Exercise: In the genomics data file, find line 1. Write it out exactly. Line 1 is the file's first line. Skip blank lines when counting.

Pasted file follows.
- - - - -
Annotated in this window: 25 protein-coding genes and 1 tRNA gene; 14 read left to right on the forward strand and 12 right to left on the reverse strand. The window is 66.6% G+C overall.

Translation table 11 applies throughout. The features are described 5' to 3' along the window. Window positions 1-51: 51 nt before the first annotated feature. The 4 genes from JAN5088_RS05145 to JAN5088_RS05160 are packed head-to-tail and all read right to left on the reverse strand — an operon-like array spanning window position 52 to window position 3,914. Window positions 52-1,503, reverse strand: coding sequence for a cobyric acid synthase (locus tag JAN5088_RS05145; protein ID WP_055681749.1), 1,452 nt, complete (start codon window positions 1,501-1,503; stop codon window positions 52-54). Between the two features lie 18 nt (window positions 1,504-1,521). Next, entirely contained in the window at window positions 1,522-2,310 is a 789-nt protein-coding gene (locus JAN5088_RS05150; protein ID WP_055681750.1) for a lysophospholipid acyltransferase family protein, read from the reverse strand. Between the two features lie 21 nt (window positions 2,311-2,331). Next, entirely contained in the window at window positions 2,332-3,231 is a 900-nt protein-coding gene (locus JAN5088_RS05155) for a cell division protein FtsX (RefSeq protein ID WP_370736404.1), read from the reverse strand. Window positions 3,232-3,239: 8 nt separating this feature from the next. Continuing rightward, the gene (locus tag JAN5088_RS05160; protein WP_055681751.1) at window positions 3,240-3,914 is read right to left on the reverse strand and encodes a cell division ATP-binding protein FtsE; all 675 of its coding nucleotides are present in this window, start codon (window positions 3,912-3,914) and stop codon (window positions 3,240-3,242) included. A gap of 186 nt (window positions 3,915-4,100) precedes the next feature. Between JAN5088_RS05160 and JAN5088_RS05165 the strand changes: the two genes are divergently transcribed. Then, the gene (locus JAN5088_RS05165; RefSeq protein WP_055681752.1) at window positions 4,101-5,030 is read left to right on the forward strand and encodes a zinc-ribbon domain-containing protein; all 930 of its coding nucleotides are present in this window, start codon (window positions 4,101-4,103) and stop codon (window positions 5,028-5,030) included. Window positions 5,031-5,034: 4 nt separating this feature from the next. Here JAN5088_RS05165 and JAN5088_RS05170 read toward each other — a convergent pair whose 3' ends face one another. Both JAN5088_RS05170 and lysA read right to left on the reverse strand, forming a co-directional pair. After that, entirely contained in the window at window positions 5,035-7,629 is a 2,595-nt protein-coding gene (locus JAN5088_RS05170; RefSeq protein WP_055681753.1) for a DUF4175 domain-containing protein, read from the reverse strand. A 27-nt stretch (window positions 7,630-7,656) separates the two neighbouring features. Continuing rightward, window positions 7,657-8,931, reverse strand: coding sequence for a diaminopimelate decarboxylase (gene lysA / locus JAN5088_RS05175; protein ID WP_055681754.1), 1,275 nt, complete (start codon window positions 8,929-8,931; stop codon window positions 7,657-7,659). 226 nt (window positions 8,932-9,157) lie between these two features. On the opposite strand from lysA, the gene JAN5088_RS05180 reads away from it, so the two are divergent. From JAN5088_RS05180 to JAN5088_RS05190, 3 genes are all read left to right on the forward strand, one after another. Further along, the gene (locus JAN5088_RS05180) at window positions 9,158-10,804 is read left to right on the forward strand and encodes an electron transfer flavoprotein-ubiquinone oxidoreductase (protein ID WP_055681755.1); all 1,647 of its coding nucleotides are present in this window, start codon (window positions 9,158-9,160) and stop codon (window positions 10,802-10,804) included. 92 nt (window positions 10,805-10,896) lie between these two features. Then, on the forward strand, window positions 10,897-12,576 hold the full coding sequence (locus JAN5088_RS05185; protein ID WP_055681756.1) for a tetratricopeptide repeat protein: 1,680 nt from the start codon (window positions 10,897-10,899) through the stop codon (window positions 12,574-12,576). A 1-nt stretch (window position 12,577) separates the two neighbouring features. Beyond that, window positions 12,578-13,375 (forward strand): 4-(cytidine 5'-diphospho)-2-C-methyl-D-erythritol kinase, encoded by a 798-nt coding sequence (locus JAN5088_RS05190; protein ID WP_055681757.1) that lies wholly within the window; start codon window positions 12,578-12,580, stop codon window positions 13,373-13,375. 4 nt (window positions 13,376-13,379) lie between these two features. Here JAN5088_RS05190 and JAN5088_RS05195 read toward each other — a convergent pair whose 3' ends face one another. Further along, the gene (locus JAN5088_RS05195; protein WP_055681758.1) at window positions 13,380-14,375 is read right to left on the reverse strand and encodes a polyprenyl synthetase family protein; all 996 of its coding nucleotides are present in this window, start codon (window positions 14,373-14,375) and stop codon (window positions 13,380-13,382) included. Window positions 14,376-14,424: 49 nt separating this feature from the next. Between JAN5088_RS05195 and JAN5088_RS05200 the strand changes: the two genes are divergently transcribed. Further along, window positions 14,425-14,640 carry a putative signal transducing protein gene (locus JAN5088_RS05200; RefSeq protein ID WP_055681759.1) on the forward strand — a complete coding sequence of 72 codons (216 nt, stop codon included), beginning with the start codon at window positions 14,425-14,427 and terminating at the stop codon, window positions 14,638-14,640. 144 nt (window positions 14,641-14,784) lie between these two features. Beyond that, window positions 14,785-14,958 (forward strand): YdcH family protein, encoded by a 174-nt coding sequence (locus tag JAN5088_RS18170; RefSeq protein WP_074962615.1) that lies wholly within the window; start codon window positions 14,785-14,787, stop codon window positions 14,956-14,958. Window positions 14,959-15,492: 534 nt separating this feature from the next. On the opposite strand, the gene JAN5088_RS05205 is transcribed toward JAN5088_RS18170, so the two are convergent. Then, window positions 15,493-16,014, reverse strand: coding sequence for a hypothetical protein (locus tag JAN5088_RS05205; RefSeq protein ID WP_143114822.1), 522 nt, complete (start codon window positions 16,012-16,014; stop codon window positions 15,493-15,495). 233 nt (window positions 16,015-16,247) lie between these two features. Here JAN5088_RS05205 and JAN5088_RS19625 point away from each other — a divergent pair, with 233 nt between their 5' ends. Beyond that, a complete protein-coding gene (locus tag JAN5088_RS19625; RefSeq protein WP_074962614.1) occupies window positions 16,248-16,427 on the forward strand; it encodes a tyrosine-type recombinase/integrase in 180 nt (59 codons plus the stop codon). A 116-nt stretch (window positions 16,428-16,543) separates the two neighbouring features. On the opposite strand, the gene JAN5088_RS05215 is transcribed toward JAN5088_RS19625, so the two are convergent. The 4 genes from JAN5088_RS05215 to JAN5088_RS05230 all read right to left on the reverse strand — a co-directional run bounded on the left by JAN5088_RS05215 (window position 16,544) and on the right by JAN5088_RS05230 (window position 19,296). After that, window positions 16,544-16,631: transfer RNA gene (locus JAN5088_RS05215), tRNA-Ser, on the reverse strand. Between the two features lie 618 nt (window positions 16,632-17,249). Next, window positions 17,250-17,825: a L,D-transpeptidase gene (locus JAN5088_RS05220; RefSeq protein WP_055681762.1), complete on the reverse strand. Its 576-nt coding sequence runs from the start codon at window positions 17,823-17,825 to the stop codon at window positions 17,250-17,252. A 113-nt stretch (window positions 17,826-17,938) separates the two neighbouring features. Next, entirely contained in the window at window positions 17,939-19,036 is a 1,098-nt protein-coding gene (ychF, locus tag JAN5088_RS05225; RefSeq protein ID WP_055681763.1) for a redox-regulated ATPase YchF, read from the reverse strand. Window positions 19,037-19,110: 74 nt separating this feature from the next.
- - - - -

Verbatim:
Annotated in this window: 25 protein-coding genes and 1 tRNA gene; 14 read left to right on the forward strand and 12 right to left on the reverse strand. The window is 66.6% G+C overall.